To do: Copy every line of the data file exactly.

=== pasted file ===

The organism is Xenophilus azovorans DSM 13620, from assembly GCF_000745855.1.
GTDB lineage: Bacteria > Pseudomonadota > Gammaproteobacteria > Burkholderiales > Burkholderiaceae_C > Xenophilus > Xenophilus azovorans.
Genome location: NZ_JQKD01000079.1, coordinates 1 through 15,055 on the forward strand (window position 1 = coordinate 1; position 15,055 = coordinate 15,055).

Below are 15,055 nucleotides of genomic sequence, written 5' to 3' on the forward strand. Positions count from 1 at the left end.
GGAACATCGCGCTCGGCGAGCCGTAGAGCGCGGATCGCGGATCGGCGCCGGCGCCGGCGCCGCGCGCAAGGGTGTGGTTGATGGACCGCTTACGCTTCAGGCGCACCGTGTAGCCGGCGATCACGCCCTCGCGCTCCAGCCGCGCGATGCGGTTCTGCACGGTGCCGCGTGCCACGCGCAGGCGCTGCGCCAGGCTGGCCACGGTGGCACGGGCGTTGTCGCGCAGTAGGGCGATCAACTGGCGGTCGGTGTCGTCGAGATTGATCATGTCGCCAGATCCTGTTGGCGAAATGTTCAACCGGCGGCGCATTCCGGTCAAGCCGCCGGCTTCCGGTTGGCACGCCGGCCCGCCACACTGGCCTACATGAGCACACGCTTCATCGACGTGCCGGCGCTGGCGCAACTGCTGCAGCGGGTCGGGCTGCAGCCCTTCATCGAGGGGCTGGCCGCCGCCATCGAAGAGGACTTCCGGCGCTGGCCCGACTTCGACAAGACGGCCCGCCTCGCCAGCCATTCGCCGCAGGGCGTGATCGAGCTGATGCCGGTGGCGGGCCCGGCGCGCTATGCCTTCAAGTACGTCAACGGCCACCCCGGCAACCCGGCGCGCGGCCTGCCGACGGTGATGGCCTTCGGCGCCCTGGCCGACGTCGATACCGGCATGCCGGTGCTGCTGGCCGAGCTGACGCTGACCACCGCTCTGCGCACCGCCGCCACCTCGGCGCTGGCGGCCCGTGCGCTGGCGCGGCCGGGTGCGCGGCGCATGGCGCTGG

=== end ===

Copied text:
The organism is Xenophilus azovorans DSM 13620, from assembly GCF_000745855.1.
GTDB lineage: Bacteria > Pseudomonadota > Gammaproteobacteria > Burkholderiales > Burkholderiaceae_C > Xenophilus > Xenophilus azovorans.
Genome location: NZ_JQKD01000079.1, coordinates 1 through 15,055 on the forward strand (window position 1 = coordinate 1; position 15,055 = coordinate 15,055).

Below are 15,055 nucleotides of genomic sequence, written 5' to 3' on the forward strand. Positions count from 1 at the left end.
GGAACATCGCGCTCGGCGAGCCGTAGAGCGCGGATCGCGGATCGGCGCCGGCGCCGGCGCCGCGCGCAAGGGTGTGGTTGATGGACCGCTTACGCTTCAGGCGCACCGTGTAGCCGGCGATCACGCCCTCGCGCTCCAGCCGCGCGATGCGGTTCTGCACGGTGCCGCGTGCCACGCGCAGGCGCTGCGCCAGGCTGGCCACGGTGGCACGGGCGTTGTCGCGCAGTAGGGCGATCAACTGGCGGTCGGTGTCGTCGAGATTGATCATGTCGCCAGATCCTGTTGGCGAAATGTTCAACCGGCGGCGCATTCCGGTCAAGCCGCCGGCTTCCGGTTGGCACGCCGGCCCGCCACACTGGCCTACATGAGCACACGCTTCATCGACGTGCCGGCGCTGGCGCAACTGCTGCAGCGGGTCGGGCTGCAGCCCTTCATCGAGGGGCTGGCCGCCGCCATCGAAGAGGACTTCCGGCGCTGGCCCGACTTCGACAAGACGGCCCGCCTCGCCAGCCATTCGCCGCAGGGCGTGATCGAGCTGATGCCGGTGGCGGGCCCGGCGCGCTATGCCTTCAAGTACGTCAACGGCCACCCCGGCAACCCGGCGCGCGGCCTGCCGACGGTGATGGCCTTCGGCGCCCTGGCCGACGTCGATACCGGCATGCCGGTGCTGCTGGCCGAGCTGACGCTGACCACCGCTCTGCGCACCGCCGCCACCTCGGCGCTGGCGGCCCGTGCGCTGGCGCGGCCGGGTGCGCGGCGCATGGCGCTGG